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The OREA office will be closed for the holiday on Monday, February 18th. Normal business hours will resume on Tuesday.

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  • Admissions documents for The Salesperson Registration Education Program must be received by the OREA Real Estate College no later than April 30, 2019
  • The Admissions Test (if applicable) must be successfully completed on or before April 30, 2019
  • Admissions to The Broker Registration Education Program will not be accepted after April 30, 2019
  • No exceptions or extensions will be permitted

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November 10, 2011

Consider a fixer-upper as home prices rise

Ontario Real Estate Association says home ownership can still be a reality

TORONTO, November 10, 2011 — With the average price of Ontario homes on the rise to almost $360,000, and higher in some cities, the Ontario Real Estate Association (OREA) recommends potential homebuyers look beyond “turn-key” properties that are move in ready and consider homes that are in need of renovation.

“Everyone wants a house or condo that will be perfect the minute they move in so they only have to do the minimum amount of work to it,” says Barbara Sukkau, president of OREA. “But with the price of houses continuing to rise, and some buyers desperately looking for a family home in a seller’s market, it may not be an option for all buyers. Buying a property that needs work can be a way to save on the overall cost even when you factor in the cost of an extensive renovation,” says Sukkau.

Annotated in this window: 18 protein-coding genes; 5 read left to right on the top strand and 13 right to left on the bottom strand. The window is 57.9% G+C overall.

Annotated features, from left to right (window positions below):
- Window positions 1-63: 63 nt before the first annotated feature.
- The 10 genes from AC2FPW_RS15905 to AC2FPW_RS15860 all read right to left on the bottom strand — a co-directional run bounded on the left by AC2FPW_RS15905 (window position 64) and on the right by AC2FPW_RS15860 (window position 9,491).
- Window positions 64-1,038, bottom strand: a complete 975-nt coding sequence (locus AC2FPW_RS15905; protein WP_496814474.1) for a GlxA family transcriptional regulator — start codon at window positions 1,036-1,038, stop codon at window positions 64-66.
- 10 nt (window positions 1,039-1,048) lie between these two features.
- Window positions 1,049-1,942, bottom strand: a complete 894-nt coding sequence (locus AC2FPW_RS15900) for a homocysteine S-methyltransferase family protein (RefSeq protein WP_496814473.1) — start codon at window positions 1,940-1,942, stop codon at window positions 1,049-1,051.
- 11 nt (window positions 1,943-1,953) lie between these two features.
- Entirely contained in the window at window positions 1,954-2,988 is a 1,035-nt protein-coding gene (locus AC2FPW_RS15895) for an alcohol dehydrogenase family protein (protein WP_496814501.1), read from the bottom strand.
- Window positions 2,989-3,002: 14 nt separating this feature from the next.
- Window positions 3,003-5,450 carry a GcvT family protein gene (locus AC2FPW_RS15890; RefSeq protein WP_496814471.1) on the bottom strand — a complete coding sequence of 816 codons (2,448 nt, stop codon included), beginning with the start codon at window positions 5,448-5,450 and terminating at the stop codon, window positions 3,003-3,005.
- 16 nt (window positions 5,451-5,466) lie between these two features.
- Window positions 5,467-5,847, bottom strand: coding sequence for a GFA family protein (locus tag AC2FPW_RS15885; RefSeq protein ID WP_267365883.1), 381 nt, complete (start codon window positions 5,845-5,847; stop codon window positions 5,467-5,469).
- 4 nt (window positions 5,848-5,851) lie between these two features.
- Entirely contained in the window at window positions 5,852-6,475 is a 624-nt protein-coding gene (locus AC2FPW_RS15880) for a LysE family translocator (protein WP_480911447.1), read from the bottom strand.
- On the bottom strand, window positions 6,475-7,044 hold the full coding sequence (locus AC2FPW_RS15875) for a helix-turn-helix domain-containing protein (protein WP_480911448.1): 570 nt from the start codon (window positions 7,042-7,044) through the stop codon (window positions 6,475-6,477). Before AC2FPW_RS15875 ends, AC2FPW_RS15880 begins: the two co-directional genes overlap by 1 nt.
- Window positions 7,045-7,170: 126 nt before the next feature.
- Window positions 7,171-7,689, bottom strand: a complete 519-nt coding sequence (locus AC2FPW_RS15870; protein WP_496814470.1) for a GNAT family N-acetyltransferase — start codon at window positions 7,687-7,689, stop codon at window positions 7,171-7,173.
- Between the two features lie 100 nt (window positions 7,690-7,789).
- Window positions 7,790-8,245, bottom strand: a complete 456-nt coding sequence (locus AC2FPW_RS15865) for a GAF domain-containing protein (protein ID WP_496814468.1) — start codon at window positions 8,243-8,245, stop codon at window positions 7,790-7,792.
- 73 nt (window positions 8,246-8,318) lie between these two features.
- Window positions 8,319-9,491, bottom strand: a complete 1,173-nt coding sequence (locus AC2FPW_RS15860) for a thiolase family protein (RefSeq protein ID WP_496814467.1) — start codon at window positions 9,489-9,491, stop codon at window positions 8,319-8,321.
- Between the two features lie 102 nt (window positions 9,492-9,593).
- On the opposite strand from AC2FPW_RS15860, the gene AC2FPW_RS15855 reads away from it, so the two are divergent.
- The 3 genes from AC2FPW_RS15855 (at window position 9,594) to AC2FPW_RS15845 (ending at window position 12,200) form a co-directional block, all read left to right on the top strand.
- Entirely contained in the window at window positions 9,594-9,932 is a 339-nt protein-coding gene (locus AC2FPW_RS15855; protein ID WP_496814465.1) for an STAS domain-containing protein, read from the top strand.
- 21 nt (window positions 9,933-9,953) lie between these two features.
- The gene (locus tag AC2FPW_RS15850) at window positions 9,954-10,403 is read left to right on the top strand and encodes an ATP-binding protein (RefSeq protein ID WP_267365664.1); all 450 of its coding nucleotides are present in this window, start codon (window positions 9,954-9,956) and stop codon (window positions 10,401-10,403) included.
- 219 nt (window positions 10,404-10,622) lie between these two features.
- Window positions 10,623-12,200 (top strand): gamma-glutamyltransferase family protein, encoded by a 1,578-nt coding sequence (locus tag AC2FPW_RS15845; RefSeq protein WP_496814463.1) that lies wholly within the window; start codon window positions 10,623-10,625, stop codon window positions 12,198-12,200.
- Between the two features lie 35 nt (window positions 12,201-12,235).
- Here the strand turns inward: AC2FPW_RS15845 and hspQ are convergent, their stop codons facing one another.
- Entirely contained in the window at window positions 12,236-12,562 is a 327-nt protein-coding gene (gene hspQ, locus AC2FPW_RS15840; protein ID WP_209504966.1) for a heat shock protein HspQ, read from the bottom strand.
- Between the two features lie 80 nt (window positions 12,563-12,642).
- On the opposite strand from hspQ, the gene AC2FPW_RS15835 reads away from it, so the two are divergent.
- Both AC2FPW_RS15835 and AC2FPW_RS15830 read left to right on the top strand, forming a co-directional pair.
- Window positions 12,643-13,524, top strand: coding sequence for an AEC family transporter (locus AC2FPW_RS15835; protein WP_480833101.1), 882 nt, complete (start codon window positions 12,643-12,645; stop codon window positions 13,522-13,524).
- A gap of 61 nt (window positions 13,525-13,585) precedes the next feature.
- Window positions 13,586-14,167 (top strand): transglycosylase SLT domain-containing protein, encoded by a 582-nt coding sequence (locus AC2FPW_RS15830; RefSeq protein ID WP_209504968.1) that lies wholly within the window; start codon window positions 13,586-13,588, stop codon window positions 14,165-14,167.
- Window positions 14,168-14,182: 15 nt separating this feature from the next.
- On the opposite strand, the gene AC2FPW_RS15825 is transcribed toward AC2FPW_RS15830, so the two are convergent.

OREA recommends potential homebuyers work with their Realtor to identify properties that will build equity after improvements are made but still remain in budget. Together with their Realtor, homebuyers should research what the top homes in the neighbourhood sell for before buying a fixer-upper.

“It doesn’t make sense to invest $100,000 worth of renovations in a property if the other homes only sell for fifty thousand more than what you bought the house for,” says Sukkau. “Buying a house that needs renovation should grow equity — not become a property that’s too expensive for the neighbourhood when you want to sell.”

Sukkau says there are other benefits to buying a property that needs renovation, such as the fact that HST does not apply to the price of a resale home, unlike newly built homes, which can save a homebuyer thousands of dollars. Also, the federal government currently offers grants up to $5,000 to owners who want to make their home more energy efficient. If an older home needs new windows or a new furnace, then homeowners can apply for the grant for this cost. And finally, renovating a home lets the homebuyer add their own personality to the space and determine what’s most important to them. Newly built homes, while beautiful, can have a cookie-cutter feel and look very similar to the other homes in the neighbourhood.

No matter if a homebuyer decides on a fixer-upper or a property that needs no improvements, according to Sukkau the most important thing is for potential homebuyers to know their budget and stick to it. “Before looking at any home, discuss with your Realtor what your budget is for both the property and any possible renovation. Even though it is difficult, remain emotionally detached when looking at homes, and if a property is beyond your means, then move on to the next one,” says Sukkau.

A video about how to calculate home affordability is available at http://bit.ly/OREAaffordability. More information on buying a property can also be found at howrealtorshelp.ca.

About the Ontario Real Estate Association

The Ontario Real Estate Association represents 50,000 brokers and salespeople who are members of the 42 real estate boards throughout the province. OREA serves its REALTOR® members through a wide variety of professional publications, educational programs, advocacy, and other services. OREA.com

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orea

For more information contact:

Jennifer Fox

Thornley Fallis Communications

fox@thornleyfallis.ca
Mobile: 416-473-9565


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